“Nevada” can’t stop asking. He deals with injections, pills, etc., with a knowing frown and a shrug. Authenticity, not elevation, is the point; it is not a book about collective struggles for civil rights, although it is a book about people with white privilege who still cannot take those rights for granted. You don’t need a fire alarm to go off if you can already see your kitchen is on fire. However, you may need safe ways to leave the house. And Maria always needed to leave home.

Maria grew up (flashbacks tell us) in rural Pennsylvania and spent much of her teenage years stoned; as planned, she finished college, then moved to New York. Once she started living as a woman, she didn’t know where to go next, having spent her youth engrossed in rejection, resistance and flight. Before coming out, “being present in your body meant feeling things like: my gender is wrong, and my body is weird, and my mind feels like it’s set in concrete because of necessity. to fix it.” After walking out, she was faced with the question she would later ask James, “What do you want?” (James’ response: “Not all of that.”)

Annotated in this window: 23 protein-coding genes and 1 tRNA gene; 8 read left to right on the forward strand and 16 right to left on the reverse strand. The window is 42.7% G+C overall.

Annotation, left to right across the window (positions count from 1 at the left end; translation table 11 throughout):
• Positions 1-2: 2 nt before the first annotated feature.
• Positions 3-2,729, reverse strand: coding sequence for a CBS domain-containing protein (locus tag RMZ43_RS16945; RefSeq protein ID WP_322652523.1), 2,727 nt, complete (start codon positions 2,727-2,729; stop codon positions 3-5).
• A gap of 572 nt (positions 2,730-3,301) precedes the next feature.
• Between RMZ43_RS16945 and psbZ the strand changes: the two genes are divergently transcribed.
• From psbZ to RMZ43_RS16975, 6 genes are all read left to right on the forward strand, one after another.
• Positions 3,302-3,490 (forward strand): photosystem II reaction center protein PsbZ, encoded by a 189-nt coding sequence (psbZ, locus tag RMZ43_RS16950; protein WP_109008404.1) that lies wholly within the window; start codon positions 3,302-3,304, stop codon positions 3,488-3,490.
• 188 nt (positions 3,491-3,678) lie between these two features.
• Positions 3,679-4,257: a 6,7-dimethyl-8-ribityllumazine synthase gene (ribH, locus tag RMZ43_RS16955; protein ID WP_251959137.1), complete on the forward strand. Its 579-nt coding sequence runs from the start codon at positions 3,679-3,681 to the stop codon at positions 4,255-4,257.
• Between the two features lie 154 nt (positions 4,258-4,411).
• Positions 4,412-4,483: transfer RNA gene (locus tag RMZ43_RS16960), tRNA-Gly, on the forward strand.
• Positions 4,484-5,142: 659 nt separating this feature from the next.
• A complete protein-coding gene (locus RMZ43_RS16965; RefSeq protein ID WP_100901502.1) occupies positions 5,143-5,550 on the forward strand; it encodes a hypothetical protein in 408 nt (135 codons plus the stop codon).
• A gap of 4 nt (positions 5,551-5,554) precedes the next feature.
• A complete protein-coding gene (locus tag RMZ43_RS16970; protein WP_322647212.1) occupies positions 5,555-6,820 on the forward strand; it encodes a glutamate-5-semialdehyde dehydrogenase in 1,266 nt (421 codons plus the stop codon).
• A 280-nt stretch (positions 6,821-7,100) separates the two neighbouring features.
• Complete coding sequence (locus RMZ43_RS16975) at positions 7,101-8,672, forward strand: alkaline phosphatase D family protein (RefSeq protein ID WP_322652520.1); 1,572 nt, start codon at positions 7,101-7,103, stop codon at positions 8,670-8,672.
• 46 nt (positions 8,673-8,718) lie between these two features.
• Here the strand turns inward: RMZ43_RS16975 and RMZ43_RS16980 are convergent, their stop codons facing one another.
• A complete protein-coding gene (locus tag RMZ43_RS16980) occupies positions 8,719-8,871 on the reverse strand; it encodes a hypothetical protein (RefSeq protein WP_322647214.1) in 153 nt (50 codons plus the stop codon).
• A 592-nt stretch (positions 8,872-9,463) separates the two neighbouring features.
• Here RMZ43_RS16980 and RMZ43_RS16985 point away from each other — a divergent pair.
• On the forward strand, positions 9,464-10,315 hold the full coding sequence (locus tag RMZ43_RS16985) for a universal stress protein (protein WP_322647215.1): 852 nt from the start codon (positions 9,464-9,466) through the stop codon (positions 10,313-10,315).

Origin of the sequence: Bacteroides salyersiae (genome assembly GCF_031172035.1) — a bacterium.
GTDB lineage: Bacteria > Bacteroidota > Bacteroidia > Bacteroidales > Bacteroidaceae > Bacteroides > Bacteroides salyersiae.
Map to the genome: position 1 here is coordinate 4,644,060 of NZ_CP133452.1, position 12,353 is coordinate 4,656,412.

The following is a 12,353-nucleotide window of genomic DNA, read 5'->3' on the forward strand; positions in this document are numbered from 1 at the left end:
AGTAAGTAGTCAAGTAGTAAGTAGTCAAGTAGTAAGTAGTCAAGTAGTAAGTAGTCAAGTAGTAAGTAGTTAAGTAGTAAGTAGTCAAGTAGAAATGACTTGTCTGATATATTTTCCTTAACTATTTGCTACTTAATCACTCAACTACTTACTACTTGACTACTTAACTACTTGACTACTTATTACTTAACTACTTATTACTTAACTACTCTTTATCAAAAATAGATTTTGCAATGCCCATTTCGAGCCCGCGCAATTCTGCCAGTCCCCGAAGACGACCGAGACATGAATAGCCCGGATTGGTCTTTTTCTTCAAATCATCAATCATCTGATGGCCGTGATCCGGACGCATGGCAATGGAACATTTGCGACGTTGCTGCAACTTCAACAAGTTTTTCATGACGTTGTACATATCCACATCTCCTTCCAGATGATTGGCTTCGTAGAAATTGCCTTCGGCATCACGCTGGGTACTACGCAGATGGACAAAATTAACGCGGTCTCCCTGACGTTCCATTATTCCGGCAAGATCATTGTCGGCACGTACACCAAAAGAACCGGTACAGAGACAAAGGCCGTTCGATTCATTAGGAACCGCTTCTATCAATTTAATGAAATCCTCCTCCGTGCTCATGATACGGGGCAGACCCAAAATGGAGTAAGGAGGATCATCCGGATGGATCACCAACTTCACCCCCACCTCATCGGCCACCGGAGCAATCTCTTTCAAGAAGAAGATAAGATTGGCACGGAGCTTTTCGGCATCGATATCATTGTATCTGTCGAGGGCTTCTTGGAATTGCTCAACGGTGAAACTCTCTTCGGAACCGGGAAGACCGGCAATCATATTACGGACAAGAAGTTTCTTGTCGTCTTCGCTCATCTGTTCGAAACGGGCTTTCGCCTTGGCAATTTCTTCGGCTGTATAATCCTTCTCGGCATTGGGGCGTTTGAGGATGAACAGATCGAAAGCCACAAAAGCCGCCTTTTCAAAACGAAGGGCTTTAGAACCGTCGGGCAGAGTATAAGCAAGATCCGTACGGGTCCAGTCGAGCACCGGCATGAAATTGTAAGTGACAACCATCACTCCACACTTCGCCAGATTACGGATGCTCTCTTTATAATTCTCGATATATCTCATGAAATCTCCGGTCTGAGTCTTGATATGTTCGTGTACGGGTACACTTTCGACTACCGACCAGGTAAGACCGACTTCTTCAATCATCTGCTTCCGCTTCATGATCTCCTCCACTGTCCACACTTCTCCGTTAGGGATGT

“Nevada” is a book about leaving, about rejection, about saying no: no to the standard Trans 101 narrative, in which before the transition we are all suicidal and after the transition we are all happily indistinguishable cisgender people, unless we become convicted sex workers; not the usual expectations of books about trans people written for cis people. And not the lives that Maria and James have lived. No one in “Nevada” finds true love, no cis character has an epiphany on the page thanks to a trans friend, and no one dies. Binnie’s tight third-person narration sticks closely to the figure each chapter follows: primarily Maria, later James, and, for one chapter, Steph. This arrangement allows readers to stay with each character as she or he pushes back against what the larger, respectable world of employment and romance awaits.